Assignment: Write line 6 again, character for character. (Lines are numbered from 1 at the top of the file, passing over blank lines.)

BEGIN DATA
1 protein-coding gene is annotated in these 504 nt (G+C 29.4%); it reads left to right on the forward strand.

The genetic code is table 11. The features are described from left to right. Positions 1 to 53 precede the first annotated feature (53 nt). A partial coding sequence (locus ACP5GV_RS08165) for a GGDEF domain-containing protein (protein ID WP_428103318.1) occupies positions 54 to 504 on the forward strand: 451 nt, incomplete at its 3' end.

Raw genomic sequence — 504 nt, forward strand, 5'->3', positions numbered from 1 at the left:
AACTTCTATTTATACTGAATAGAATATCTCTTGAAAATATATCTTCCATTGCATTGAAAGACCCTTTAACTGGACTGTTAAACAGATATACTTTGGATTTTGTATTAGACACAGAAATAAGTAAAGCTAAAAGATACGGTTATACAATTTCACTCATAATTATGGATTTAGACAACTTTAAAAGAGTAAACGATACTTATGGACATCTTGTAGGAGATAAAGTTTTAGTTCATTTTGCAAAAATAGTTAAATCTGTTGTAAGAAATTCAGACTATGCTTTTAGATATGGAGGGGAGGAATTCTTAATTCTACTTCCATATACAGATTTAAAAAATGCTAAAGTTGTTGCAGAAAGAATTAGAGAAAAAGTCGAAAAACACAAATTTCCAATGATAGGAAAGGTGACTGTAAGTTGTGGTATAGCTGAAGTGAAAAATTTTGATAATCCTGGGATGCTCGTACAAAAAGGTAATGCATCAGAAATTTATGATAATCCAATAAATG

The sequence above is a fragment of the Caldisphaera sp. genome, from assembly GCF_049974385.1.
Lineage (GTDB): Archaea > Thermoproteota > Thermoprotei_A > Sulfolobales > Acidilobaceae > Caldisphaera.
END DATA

Lineage (GTDB): Archaea > Thermoproteota > Thermoprotei_A > Sulfolobales > Acidilobaceae > Caldisphaera.